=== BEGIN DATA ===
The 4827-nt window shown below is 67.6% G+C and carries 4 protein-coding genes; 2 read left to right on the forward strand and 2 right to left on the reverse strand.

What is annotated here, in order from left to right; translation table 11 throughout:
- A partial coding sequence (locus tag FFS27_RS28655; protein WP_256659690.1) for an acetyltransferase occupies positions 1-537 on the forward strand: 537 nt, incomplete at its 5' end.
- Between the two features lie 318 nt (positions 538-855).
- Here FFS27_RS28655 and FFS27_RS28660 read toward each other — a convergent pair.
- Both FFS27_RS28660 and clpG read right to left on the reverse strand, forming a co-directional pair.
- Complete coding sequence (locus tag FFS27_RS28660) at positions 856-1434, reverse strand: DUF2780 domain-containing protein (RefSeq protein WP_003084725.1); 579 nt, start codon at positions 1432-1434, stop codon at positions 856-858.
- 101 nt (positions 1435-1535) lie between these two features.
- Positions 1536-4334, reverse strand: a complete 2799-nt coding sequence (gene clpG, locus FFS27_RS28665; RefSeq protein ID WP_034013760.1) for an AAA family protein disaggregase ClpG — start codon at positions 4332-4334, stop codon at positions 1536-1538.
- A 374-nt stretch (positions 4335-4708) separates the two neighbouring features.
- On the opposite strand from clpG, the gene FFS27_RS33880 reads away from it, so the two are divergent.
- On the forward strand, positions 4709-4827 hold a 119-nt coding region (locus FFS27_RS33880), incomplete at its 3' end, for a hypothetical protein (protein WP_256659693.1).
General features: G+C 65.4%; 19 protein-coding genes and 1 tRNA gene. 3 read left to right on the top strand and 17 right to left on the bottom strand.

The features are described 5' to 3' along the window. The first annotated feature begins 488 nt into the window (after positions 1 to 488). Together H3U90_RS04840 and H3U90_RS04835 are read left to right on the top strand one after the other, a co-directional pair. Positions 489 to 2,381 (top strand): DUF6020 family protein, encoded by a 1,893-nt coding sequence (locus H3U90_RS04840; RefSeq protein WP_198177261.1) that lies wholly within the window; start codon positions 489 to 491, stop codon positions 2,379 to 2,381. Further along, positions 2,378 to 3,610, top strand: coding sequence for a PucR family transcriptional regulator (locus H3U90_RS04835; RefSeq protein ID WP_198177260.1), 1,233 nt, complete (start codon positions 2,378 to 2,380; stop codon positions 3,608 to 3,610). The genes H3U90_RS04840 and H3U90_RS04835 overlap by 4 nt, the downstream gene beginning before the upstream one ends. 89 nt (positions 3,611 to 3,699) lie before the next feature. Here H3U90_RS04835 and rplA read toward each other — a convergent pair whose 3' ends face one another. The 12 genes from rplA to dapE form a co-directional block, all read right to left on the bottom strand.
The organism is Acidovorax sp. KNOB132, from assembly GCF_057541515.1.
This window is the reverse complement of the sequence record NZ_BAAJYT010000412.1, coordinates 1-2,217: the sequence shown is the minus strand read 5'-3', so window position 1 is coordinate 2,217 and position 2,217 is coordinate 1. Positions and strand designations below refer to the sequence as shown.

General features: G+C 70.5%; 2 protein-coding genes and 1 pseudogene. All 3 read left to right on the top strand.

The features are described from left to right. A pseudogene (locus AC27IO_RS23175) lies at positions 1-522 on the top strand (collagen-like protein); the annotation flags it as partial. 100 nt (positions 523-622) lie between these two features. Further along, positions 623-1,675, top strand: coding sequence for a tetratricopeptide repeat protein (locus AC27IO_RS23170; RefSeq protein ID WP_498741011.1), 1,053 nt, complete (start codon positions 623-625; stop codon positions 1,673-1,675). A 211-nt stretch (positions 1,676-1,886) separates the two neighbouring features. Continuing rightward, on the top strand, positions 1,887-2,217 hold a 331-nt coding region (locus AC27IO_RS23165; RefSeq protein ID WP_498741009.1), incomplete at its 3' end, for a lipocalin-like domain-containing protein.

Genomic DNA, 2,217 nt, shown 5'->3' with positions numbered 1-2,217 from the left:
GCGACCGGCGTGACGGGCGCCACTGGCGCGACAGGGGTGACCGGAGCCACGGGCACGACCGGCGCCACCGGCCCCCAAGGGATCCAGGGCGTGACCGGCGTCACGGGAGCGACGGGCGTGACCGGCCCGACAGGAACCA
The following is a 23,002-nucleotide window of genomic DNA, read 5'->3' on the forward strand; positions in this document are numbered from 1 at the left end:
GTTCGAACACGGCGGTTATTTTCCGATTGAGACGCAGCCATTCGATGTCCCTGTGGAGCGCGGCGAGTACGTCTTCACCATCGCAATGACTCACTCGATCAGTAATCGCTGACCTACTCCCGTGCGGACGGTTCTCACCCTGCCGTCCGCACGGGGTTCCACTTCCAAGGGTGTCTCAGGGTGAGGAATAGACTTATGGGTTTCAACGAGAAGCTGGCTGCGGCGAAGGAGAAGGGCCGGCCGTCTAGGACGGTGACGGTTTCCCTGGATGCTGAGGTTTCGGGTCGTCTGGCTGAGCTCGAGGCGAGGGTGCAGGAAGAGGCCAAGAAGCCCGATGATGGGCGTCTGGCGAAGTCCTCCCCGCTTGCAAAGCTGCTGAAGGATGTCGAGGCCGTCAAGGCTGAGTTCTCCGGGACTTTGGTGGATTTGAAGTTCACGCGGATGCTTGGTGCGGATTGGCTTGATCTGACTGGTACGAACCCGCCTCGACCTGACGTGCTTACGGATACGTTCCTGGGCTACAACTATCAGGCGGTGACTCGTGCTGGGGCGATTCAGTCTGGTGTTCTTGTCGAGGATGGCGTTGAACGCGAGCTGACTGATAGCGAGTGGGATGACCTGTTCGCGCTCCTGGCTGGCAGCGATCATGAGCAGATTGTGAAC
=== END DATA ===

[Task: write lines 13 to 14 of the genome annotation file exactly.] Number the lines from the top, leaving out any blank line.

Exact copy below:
General features: G+C 65.4%; 19 protein-coding genes and 1 tRNA gene. 3 read left to right on the top strand and 17 right to left on the bottom strand.

The features are described 5' to 3' along the window. The first annotated feature begins 488 nt into the window (after positions 1 to 488). Together H3U90_RS04840 and H3U90_RS04835 are read left to right on the top strand one after the other, a co-directional pair. Positions 489 to 2,381 (top strand): DUF6020 family protein, encoded by a 1,893-nt coding sequence (locus H3U90_RS04840; RefSeq protein WP_198177261.1) that lies wholly within the window; start codon positions 489 to 491, stop codon positions 2,379 to 2,381. Further along, positions 2,378 to 3,610, top strand: coding sequence for a PucR family transcriptional regulator (locus H3U90_RS04835; RefSeq protein ID WP_198177260.1), 1,233 nt, complete (start codon positions 2,378 to 2,380; stop codon positions 3,608 to 3,610). The genes H3U90_RS04840 and H3U90_RS04835 overlap by 4 nt, the downstream gene beginning before the upstream one ends. 89 nt (positions 3,611 to 3,699) lie before the next feature. Here H3U90_RS04835 and rplA read toward each other — a convergent pair whose 3' ends face one another. The 12 genes from rplA to dapE form a co-directional block, all read right to left on the bottom strand.